U-TAD Game Design Catalog
I discovered the Centro Universitario de Tecnología y Arte Digital – or U-TAD, for short – while putting together the free games section of my Column of Curiosities.
As I downloaded and played free game after free game, I noticed a couple of things: nearly all the best ones had ties to the same Spanish university, and more importantly, alumni from this Spanish school were putting out more quality games than I could possibly cram into a single section at the end of a monthly column.
Located in Madrid, U-TAD is a for-profit school funded in part by some of the biggest names in the video game industry, including Sony, Electronic Arts and Ubisoft, and even a peremptory glance at their website reveals an educational philosophy closely tied with industry and preparing its students to enter the workforce.
That’s an approach that has its pluses and minuses – it’s probably not the best school for students who are going to college in part to figure out what they want to do with their lives – but it certainly seems to work for their video games program, which offers a Bachelor’s Degree in Interactive Product Design as well as three Master’s Degree Programs: Video Game Programming, Art and Visual Design for Video Games, and Game Design.
Some recent projects from recent U-TAD graduates, all available as free downloads from Steam, highlight the quality of the instruction:
Burn Me Twice
by Null Reference Studio
Set in a fantasy village inspired by Medieval towns in general and the Black Plague in particular, Burn Me Twice is a stylish plot-driven adventure game about witchcraft and conspiracies.
As captured witch Abigail Von Rattenhartz, it’s your job to investigate the cause of a mysterious plague and avoid being burned at the stake…again. (As it happens, you’ve already failed once and been brought back to life, thanks to a demonic pact.)
Luckily, though, you’ve got the dead on your side: a key mechanic here is the ability to travel back and forth between the realms of the living and the dead, and you’ll need to thoroughly interrogate the residents of both to solve the mysteries at hand.
Burn Me Twice is driven more by exploration than puzzles – and more by narrative than either – and as a game it’s imperfect, repeating certain scenes if you back-track and marred by occasional typographical and translation errors.
But it’s got such style and character! From the spooky and evocative low-poly art and lighting effects to light comedic elements that enhance the storytelling without overpowering it, Null Reference Studio have a real gem on their hands, never mind that it could use a bit of polishing.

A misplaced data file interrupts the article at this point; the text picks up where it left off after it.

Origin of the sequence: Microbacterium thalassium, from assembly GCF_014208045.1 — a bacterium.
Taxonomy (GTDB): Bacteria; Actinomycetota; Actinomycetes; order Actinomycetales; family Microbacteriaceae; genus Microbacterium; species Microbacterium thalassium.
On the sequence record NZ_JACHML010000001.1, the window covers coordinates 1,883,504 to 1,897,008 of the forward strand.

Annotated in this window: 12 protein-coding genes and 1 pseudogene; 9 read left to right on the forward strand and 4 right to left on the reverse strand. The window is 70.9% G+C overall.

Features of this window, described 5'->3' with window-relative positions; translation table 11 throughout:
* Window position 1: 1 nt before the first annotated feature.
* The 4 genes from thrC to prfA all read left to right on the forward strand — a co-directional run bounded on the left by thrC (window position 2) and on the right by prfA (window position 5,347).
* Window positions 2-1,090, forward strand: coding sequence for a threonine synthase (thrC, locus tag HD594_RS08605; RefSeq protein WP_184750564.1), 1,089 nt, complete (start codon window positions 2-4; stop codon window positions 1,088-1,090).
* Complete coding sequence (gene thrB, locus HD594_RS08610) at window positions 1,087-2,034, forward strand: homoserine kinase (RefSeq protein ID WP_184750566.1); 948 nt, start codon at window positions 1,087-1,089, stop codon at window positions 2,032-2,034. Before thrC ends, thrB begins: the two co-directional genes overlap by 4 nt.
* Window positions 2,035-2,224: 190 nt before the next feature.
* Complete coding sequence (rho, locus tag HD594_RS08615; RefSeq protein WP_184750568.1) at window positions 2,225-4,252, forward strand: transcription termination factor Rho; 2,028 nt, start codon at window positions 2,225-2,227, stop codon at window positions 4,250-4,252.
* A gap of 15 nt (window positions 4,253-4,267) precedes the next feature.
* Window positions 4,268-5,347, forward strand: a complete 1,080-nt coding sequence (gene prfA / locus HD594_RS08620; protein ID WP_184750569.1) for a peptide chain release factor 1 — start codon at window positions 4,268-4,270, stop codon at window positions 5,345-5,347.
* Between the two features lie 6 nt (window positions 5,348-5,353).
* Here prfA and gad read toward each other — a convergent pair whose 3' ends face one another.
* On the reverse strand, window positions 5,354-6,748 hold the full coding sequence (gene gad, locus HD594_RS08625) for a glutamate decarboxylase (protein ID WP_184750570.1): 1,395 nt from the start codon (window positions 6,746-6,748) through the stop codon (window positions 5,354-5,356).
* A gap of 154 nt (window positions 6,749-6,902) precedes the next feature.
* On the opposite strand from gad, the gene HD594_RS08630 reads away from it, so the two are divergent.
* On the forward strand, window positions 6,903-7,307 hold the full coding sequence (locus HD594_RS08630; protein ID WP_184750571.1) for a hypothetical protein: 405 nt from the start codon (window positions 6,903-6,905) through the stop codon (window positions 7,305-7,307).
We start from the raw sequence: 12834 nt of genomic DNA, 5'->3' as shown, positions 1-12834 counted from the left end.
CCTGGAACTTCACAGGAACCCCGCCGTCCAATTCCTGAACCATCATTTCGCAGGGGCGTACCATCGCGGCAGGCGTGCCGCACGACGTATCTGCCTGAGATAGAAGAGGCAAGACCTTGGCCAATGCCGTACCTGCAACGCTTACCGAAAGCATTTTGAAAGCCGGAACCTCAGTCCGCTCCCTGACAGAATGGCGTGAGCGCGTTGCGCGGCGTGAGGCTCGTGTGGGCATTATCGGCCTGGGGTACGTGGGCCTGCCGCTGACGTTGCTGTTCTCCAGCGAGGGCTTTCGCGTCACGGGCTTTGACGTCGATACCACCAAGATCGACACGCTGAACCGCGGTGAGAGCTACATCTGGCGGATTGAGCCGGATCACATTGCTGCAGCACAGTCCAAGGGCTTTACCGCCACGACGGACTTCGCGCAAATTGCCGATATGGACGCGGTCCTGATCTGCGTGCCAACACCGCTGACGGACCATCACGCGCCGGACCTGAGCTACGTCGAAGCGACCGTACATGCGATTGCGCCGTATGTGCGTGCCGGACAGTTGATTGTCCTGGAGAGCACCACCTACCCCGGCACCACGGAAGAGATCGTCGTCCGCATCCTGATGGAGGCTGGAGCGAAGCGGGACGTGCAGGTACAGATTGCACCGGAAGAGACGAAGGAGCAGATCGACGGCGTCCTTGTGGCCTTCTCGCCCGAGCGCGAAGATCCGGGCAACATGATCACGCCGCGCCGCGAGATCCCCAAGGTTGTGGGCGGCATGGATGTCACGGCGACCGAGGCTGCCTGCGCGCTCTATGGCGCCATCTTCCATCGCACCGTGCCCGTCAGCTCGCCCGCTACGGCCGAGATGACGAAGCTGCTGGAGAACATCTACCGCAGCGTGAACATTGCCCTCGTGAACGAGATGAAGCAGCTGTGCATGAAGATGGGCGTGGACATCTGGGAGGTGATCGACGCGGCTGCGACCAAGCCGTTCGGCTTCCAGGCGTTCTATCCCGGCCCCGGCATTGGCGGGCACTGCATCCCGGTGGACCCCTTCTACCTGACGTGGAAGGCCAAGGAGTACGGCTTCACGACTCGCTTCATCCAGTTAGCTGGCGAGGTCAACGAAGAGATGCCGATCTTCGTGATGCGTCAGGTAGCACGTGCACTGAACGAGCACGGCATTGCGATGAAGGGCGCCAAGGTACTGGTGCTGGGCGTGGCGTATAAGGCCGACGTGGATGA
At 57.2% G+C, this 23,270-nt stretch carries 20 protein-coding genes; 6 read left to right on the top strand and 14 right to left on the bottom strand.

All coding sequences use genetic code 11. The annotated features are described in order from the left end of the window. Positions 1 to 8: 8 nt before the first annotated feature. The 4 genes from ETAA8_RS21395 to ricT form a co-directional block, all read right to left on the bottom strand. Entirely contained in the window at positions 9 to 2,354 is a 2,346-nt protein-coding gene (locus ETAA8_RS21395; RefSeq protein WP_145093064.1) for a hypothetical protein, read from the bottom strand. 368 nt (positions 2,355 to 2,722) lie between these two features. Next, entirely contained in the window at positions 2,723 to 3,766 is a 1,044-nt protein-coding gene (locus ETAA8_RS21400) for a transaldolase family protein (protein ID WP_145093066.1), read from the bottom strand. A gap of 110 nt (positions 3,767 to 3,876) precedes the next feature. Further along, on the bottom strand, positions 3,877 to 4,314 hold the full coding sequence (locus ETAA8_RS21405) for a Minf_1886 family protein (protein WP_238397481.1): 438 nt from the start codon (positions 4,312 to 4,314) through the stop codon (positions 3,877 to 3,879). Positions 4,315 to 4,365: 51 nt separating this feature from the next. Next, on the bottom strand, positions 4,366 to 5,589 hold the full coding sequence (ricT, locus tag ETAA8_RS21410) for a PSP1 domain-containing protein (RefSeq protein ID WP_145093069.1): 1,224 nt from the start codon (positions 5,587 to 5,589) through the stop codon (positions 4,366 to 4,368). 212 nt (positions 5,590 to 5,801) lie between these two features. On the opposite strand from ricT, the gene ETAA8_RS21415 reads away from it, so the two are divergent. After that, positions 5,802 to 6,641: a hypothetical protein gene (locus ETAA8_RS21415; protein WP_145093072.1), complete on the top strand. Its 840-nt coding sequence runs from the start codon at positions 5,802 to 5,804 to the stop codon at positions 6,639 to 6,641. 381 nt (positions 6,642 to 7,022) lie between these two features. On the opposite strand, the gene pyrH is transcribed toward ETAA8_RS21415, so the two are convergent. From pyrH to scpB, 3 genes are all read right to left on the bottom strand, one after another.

by Not a Serious Game Studio
A beautifully presented series of spatial puzzles, Agent-00 stands out for both its presentation and its unusual puzzle-solving mechanics, both of which work perfectly together.
You know those edge-of-your-seat scenes in spy films where the hero sneaks somewhere off-limits to gather crucial intelligence documents and then get out before being caught? Not a Serious Game Company takes that feeling and puts it in isometric maze format.
Each level is a series of small boxes resembling houses or buildings – complete with official seals on the walls and other little details to capture that Cold War espionage feeling – connected by different-colored doors. The trick: remembering which doors lead where – watch out for dead ends – while also rotating the view of each room to catch every detail and purloin every dossier before making your escape.
It ends up feeling like a cross between maze and memory game as you mentally map out the quickest route. A countdown clock (not to mention some classic brass-driven spy movie music) adds to the ratcheting sense of tension.
Not for the faint of heart, nor for the slow-witted or slow-footed, but a beautiful juxtaposition of mechanics and themes.
Not Their Will
by Geosphere Games
A slightly more conventional offering with a familiar twist, Not Their Will is a top-down shooter about an alien monster that can possess its victims wreaking havoc on a remote research station.
A variety of enemy types, plus added fun like throwing exploding robots at automated turrets, make this a lot more entertaining than a typical top-down shooter, and the vulnerability of your monster in its natural state – which is to say, unattached to a human head – encourages a more thoughtful playing style.
Another big mark in Not Their Will’s favor is its sense of humor. Although the alien itself has an unsettling resemblance to a giant earthling cockroach, the game is more slapstick than space horror, as evidenced by the opening scene, in which a space station worker dances the Macarena in the foreground, unaware that just behind him his coworker is getting his face eaten.
Charming stuff, and the low-poly approach to graphics highlights the humor. It’s Alien crossed with The Thing by way of your favorite obscure PS1-era slapstick game.
Way to Yaatra
by WayToYaatra Company
Way to Yaatra is another comparatively conventional offering, in this case a puzzle-platformer, it’s a pleasure to play, thanks to a game design approach that leans on thoughtful planning rather than perfect jumps.
Don’t get me wrong, there are still some brutal jumping sequences, especially late in the game, but by and large, the emphasis here is on working out solutions ahead of time.
The central mechanic involves throwing spears, which can be used both to trigger buttons and as additional platforms, so once you’ve worked out the best placement and sequencing for your spears in a given sequence, the jumping itself is almost an afterthought.
An illustrative visual approach that combines a lot of ancient India and a little bit of ancient Mayan sculpture creates a sense of mystical, storybook charm.